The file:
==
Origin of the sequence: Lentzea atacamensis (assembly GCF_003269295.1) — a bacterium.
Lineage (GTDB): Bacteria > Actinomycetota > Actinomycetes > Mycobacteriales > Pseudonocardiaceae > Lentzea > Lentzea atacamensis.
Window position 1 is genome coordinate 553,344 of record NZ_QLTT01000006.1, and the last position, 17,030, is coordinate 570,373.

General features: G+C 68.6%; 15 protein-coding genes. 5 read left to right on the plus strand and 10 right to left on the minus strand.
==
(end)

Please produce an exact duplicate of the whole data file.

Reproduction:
Origin of the sequence: Lentzea atacamensis (assembly GCF_003269295.1) — a bacterium.
Lineage (GTDB): Bacteria > Actinomycetota > Actinomycetes > Mycobacteriales > Pseudonocardiaceae > Lentzea > Lentzea atacamensis.
Window position 1 is genome coordinate 553,344 of record NZ_QLTT01000006.1, and the last position, 17,030, is coordinate 570,373.

General features: G+C 68.6%; 15 protein-coding genes. 5 read left to right on the plus strand and 10 right to left on the minus strand.